Construction of Cape Cod Canal Saves Lives, Cargo, and Time

July 1, 2015

June marks the month when construction began on the Cape Cod Canal in Barnstable County, Massachusetts. The idea of constructing a canal to eliminate the costly and dangerous sea trip around the Massachusetts peninsula of Cape Cod was envisioned as early as 1623 by Pilgrim leader Miles Standish. Standish recognized that a waterway connecting Buzzards Bay and Cape Cod Bay would facilitate trade between Plymouth colony, Native American Indians, and the Dutch merchants sailing from New York. Although such an undertaking was far beyond the means of the small colony, the proposal by Standish gave birth to the idea of building the canal. In 1697, the General Court of Massachusetts considered the first formal proposal to build the canal, but took no action. Over the next 200 years, numerous plans for a canal across Cape Cod were envisioned but all became stalled in planning or execution.

It was not until 1906, when financier August Belmont – the primary backer of New York City’s first subway – became involved, that sufficient funds for the project could be raised. Belmont chose the subway’s chief engineer, William Barclay Parsons, to be the canal’s project director. One year earlier, Parsons had sided with the majority of the Panama Canal commission in recommending that “The Big Ditch” be built as a sea-level canal without locks. Parsons and the other commissioners were eventually overruled in Panama, but with the Cape Cod Canal he proved that a 17.5-mile, sea-level canal without locks could function, accommodating a difference in tides at each end of almost three hours and nearly 5 feet.

Acting on favorable results from Parsons’ engineering study, Belmont initiated construction of the Cape Cod Canal. On June 22, 1909, Belmont ceremoniously lifted the first shovelful of earth at Bournedale, promising “not to desert the task until the last shovelful has been dug.” By April 1914, only one dam separated the waters of Cape Cod Bay from Buzzards Bay. To celebrate the progress, Belmont blended bottles of water from both bays before opening the final sluiceway. As the waters trickled through, Belmont and Parsons shook hands, marking the long-awaited completion of the canal.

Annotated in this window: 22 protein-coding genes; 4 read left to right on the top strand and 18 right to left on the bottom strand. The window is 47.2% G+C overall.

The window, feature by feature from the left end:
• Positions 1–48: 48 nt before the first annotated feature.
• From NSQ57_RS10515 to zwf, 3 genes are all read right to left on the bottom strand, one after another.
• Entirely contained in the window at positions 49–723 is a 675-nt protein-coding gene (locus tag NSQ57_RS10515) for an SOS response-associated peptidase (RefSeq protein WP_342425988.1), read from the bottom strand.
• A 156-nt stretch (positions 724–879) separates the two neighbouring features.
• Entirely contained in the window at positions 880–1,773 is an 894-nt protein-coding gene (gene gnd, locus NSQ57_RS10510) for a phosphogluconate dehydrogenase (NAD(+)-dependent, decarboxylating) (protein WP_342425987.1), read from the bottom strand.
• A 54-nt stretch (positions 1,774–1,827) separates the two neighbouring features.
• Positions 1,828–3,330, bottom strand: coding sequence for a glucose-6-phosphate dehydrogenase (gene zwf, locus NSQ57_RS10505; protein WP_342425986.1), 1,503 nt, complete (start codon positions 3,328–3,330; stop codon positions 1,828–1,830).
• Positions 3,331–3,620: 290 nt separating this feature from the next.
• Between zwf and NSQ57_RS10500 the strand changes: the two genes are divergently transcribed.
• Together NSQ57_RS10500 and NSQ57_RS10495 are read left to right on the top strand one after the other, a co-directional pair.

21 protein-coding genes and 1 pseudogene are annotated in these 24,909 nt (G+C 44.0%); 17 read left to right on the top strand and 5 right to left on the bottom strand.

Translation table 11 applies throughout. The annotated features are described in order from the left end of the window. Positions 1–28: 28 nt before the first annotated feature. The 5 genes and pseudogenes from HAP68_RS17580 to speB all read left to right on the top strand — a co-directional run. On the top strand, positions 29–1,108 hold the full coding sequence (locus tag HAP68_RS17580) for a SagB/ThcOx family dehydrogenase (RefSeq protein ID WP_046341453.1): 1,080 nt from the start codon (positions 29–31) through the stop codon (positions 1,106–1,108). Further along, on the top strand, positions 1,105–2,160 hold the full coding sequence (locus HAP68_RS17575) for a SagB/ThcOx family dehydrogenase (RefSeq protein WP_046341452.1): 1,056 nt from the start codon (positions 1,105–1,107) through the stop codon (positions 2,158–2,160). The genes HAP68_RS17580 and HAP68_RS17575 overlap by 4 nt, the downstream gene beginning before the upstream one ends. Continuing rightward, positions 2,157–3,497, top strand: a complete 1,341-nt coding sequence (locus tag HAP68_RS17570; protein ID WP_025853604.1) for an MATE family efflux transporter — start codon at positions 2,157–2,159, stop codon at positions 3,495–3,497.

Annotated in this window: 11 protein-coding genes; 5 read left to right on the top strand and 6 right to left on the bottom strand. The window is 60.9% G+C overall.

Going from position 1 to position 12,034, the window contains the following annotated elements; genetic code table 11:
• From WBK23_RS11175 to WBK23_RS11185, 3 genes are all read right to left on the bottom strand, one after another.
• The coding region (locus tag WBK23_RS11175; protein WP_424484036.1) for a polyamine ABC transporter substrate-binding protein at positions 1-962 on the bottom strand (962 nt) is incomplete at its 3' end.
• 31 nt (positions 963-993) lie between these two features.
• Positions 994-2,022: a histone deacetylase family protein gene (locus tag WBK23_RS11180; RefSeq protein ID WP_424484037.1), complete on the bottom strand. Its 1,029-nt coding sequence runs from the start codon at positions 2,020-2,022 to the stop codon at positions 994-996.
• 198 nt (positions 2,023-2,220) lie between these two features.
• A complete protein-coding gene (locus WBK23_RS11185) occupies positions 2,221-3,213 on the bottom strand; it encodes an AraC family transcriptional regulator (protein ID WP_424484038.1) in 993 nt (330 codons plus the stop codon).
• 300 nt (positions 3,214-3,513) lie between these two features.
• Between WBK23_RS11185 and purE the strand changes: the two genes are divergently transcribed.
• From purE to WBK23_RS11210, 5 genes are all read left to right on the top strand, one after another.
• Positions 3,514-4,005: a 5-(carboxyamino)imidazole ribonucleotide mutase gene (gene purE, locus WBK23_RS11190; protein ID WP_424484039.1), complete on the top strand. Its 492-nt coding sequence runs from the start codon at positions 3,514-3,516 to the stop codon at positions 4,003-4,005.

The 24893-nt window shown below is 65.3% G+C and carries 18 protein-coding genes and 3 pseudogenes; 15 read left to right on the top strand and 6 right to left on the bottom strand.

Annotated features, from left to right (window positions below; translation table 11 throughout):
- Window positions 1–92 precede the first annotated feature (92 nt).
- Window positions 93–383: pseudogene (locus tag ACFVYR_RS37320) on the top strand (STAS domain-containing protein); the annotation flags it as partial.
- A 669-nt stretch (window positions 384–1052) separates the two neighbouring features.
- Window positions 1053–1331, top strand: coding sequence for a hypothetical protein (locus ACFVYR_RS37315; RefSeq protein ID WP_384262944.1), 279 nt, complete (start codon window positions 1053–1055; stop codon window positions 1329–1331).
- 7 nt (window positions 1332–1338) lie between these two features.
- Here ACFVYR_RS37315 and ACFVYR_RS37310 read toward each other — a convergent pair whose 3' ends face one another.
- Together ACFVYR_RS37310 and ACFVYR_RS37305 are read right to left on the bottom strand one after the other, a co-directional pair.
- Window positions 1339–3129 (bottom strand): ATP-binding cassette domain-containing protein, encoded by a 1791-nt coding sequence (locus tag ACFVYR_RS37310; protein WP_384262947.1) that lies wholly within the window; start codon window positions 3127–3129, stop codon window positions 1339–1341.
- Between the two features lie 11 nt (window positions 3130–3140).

cape-cod-canal-belmont_resized On July 29, 1914, the Cape Cod Canal opened as a privately operated toll waterway. The Parade of Ships included the destroyer McDougall, carrying then-Assistant Secretary of the Navy Franklin Delano Roosevelt. Belmont had achieved his objective of opening the Cape Cod Canal before the Panama Canal, which opened 17 days later on August 15, 1914.

In the two decades before 1915, more than 135 ships were wrecked, 63 lives were lost, and $1.6 million in cargo was destroyed in attempts to travel around Cape Cod. Originally 480 feet wide and 34 feet deep, the canal was enlarged in 1940, making it the widest canal in the world. Passage through the canal saves 135 miles by not having to use the route around Cape Cod, and bypasses the dangerous shoals and unpredictable currents surrounding the Outer Cape.

Average high-tide waters move through the canal at 4 to 5 mph. Tides accentuated by a full moon or other conditions can increase the current to 7 mph or more. Parsons’ engineering calculations showed that the current created by the varying tides at the ends of the Cape Cod Canal would prevent ice from forming and eliminate the need for maintenance dredging. Three years after the canal opened, he published a landmark paper on tidal canal hydraulics.

Originally financed as a toll passageway for $16 million, the canal was purchased in 1928 for $11.4 million by the U.S. Army Corps of Engineers, which has operated it toll-free ever since and maintains the surrounding area for recreational use. The Cape Cod Canal was dedicated as an ASCE National Historic Civil Engineering Landmark in 1985.

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